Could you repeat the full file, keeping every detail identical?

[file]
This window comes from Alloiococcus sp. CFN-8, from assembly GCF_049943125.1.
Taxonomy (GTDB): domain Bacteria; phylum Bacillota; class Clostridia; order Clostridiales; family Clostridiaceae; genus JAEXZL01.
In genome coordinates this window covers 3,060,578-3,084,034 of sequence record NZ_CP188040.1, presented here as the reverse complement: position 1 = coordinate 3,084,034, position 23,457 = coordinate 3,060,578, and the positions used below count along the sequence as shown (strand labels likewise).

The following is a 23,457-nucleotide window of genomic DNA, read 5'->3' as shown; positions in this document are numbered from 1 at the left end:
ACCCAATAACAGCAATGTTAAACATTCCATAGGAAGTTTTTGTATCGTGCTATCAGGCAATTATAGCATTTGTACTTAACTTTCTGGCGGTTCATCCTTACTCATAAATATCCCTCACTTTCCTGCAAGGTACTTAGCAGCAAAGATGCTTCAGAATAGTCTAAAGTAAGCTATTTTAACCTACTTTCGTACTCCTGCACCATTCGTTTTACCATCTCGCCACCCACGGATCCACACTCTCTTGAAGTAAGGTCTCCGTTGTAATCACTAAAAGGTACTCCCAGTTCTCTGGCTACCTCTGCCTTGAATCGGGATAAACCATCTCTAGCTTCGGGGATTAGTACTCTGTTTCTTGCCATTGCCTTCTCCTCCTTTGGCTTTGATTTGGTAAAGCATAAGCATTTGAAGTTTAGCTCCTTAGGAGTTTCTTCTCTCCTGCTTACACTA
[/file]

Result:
This window comes from Alloiococcus sp. CFN-8, from assembly GCF_049943125.1.
Taxonomy (GTDB): domain Bacteria; phylum Bacillota; class Clostridia; order Clostridiales; family Clostridiaceae; genus JAEXZL01.
In genome coordinates this window covers 3,060,578-3,084,034 of sequence record NZ_CP188040.1, presented here as the reverse complement: position 1 = coordinate 3,084,034, position 23,457 = coordinate 3,060,578, and the positions used below count along the sequence as shown (strand labels likewise).

The following is a 23,457-nucleotide window of genomic DNA, read 5'->3' as shown; positions in this document are numbered from 1 at the left end:
ACCCAATAACAGCAATGTTAAACATTCCATAGGAAGTTTTTGTATCGTGCTATCAGGCAATTATAGCATTTGTACTTAACTTTCTGGCGGTTCATCCTTACTCATAAATATCCCTCACTTTCCTGCAAGGTACTTAGCAGCAAAGATGCTTCAGAATAGTCTAAAGTAAGCTATTTTAACCTACTTTCGTACTCCTGCACCATTCGTTTTACCATCTCGCCACCCACGGATCCACACTCTCTTGAAGTAAGGTCTCCGTTGTAATCACTAAAAGGTACTCCCAGTTCTCTGGCTACCTCTGCCTTGAATCGGGATAAACCATCTCTAGCTTCGGGGATTAGTACTCTGTTTCTTGCCATTGCCTTCTCCTCCTTTGGCTTTGATTTGGTAAAGCATAAGCATTTGAAGTTTAGCTCCTTAGGAGTTTCTTCTCTCCTGCTTACACTA